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Abstract Title:

Anaplastic large T-cell lymphoma and breast implants: a review of the literature.

Abstract Source:

Plast Reconstr Surg. 2011 Sep ;128(3):651-61. PMID: 21865998

Abstract Author(s):

Mark Jewell, Scott L Spear, Joan Largent, Michael G Oefelein, William P Adams

Article Affiliation:

Jewell Plastic Surgery Center, Eugene, OR, USA.

Abstract:

BACKGROUND: Anecdotal reports and one case-control study suggested an association, without evidence of causation, between breast implants and anaplastic lymphoma kinase-negative anaplastic large T-cell lymphoma (ALCL), a rare non-Hodgkin's lymphoma. This review summarizes the published evidence, including case reports and epidemiologic studies.

METHODS: A PubMed search limited to English language articles was conducted using the search terms "breast implant" and "lymphoma," "primary T-cell breast lymphoma," or "breast implant and ALCL" to identify all published cases of breast-associated ALCL.

RESULTS: A total of 18 publications were retrieved describing 27 cases of ALCL in breast implant recipients. Breast-associated ALCL occurred in women with and without implants. Approximately 78 percent of cases (21 of 27) were CD30 anaplastic lymphoma kinase-negative, with an indolent clinical course. Both saline- and silicone-filled devices were identified; however, implant style and surface texture were largely unreported. The tumor stage at diagnosis was I in 16 of 27, II or higher in seven of 27, or unreported in four of 27. No prospective epidemiologic study has linked implants and ALCL; however, a single case-control study in Dutch women reported increased odds of association between ALCL and implants, and an estimated frequency of one in 1 million women with and without breast implants.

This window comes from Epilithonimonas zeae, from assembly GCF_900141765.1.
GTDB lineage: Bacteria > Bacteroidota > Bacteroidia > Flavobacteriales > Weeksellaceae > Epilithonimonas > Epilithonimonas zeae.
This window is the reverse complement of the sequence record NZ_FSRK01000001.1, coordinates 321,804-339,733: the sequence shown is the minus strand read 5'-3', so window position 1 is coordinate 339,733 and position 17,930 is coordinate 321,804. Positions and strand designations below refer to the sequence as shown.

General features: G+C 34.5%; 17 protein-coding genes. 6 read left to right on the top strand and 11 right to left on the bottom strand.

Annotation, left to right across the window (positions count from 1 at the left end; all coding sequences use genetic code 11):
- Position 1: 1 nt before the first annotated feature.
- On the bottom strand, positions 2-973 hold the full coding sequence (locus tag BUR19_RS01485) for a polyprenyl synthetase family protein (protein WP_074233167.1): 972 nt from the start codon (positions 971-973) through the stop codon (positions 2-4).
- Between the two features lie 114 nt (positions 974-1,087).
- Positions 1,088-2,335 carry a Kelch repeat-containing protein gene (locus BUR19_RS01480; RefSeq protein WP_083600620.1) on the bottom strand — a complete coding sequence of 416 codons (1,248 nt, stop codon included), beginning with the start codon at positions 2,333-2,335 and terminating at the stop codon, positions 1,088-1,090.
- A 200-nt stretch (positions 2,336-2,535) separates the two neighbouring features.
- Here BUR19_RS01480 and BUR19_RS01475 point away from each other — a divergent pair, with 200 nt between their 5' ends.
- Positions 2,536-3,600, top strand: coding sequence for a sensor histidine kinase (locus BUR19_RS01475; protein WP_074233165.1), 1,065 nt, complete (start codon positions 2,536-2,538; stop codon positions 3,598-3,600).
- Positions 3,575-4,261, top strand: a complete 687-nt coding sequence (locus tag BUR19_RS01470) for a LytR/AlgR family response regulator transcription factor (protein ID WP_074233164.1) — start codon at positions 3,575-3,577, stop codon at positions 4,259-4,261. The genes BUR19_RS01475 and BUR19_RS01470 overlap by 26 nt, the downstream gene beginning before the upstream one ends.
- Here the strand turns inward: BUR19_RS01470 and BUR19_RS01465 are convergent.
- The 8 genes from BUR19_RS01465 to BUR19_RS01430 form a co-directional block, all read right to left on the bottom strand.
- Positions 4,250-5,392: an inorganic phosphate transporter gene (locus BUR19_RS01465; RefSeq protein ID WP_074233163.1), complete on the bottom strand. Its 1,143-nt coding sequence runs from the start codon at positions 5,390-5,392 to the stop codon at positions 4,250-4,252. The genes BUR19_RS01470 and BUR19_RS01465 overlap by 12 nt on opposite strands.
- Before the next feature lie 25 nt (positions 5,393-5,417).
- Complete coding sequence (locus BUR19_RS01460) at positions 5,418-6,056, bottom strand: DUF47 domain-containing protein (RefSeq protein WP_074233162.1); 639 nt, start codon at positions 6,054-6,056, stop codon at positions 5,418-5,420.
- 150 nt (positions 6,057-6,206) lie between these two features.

CONCLUSIONS: An association, without evidence of causation, was reported between breast implants and ALCL. Further study is required to confirm this association. Breast-associated ALCL occurred rarely in women with and without breast implants and had a primarily indolent clinical course, which may provoke a revision of the World Health Organization nomenclature for lymphoma; however, aggressive clinical behavior was also reported. The cases of ALCL were not confined to a specific type of implant. CLINICAL QUESTION/LEVEL OF EVIDENCE: Risk, V.

Study Type : Human Study
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Sayer Ji
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